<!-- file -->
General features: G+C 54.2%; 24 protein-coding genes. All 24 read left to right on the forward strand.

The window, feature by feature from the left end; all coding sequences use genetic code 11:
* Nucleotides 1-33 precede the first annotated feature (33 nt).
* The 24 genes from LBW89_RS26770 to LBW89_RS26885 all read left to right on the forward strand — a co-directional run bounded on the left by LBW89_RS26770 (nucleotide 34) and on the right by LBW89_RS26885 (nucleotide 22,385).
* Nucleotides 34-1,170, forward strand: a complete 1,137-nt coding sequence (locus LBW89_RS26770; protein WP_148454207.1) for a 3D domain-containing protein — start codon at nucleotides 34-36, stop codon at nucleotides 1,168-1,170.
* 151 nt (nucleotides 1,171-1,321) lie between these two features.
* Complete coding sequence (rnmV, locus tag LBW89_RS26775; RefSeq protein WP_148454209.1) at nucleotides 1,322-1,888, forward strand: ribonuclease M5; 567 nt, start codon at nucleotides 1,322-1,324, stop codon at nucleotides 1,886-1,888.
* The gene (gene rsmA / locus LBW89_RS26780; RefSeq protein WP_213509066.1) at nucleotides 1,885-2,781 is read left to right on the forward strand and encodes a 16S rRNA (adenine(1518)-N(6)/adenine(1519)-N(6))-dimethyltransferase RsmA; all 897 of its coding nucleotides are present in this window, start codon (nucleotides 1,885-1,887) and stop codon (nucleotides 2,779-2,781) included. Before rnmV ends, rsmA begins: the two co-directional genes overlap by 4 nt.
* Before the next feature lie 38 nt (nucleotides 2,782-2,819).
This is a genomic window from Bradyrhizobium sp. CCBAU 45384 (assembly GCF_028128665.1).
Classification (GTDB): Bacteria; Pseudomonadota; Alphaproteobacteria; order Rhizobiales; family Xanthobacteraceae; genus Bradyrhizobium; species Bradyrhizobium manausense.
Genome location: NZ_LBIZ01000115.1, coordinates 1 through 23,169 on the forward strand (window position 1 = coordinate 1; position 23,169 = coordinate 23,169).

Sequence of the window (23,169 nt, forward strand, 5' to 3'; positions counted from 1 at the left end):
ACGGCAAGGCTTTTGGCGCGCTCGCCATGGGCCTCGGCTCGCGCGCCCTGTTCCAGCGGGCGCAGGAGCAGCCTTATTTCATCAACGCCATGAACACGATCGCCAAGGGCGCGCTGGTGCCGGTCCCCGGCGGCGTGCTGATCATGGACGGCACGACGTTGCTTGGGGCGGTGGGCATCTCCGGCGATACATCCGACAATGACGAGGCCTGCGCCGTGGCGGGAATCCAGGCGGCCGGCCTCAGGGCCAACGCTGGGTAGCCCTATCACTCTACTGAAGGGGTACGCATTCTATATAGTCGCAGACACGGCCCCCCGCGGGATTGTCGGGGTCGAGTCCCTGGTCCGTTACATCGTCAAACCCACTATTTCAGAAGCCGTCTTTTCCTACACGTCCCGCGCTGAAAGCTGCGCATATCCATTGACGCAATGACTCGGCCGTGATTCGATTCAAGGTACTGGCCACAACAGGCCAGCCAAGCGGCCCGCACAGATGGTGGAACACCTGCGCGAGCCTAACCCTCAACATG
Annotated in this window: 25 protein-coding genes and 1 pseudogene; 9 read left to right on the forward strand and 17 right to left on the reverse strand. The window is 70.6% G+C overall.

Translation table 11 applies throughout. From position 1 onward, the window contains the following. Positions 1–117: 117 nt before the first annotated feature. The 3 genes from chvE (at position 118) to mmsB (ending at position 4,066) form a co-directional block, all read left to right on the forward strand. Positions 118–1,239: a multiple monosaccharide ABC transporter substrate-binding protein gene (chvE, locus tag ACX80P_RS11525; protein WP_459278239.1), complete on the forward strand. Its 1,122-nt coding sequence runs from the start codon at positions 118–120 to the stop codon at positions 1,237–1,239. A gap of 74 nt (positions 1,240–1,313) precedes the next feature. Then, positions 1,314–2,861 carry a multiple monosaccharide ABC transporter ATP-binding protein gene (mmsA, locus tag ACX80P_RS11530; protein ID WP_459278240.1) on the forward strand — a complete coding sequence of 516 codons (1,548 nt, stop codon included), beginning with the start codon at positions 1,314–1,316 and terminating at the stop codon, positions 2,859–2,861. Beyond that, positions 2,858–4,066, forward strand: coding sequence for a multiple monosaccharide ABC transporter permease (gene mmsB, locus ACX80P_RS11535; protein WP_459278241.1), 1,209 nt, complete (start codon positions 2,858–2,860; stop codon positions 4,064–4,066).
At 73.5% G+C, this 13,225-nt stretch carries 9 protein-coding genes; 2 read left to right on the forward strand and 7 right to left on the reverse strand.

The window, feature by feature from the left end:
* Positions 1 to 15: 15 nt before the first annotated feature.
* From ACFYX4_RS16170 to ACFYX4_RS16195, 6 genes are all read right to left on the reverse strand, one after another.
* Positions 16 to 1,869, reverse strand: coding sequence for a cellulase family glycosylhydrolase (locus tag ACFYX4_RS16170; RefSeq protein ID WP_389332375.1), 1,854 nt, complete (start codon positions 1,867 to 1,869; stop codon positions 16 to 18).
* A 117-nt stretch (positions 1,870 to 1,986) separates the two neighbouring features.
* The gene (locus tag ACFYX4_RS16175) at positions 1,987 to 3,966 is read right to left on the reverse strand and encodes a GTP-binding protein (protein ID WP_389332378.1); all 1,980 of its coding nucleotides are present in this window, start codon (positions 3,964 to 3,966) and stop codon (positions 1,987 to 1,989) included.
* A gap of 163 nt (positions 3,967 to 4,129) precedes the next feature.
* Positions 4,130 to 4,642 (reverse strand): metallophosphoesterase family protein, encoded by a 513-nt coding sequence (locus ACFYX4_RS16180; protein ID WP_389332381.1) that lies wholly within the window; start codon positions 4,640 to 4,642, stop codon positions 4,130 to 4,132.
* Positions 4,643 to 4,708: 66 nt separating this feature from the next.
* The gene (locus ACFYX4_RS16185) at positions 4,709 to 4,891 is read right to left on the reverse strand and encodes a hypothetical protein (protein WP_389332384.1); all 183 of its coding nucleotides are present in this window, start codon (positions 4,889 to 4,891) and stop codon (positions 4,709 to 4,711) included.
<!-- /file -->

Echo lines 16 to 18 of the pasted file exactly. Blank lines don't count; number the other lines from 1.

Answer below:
Translation table 11 applies throughout. From position 1 onward, the window contains the following. Positions 1–117: 117 nt before the first annotated feature. The 3 genes from chvE (at position 118) to mmsB (ending at position 4,066) form a co-directional block, all read left to right on the forward strand. Positions 118–1,239: a multiple monosaccharide ABC transporter substrate-binding protein gene (chvE, locus tag ACX80P_RS11525; protein WP_459278239.1), complete on the forward strand. Its 1,122-nt coding sequence runs from the start codon at positions 118–120 to the stop codon at positions 1,237–1,239. A gap of 74 nt (positions 1,240–1,313) precedes the next feature. Then, positions 1,314–2,861 carry a multiple monosaccharide ABC transporter ATP-binding protein gene (mmsA, locus tag ACX80P_RS11530; protein ID WP_459278240.1) on the forward strand — a complete coding sequence of 516 codons (1,548 nt, stop codon included), beginning with the start codon at positions 1,314–1,316 and terminating at the stop codon, positions 2,859–2,861. Beyond that, positions 2,858–4,066, forward strand: coding sequence for a multiple monosaccharide ABC transporter permease (gene mmsB, locus ACX80P_RS11535; protein WP_459278241.1), 1,209 nt, complete (start codon positions 2,858–2,860; stop codon positions 4,064–4,066).
At 73.5% G+C, this 13,225-nt stretch carries 9 protein-coding genes; 2 read left to right on the forward strand and 7 right to left on the reverse strand.

The window, feature by feature from the left end: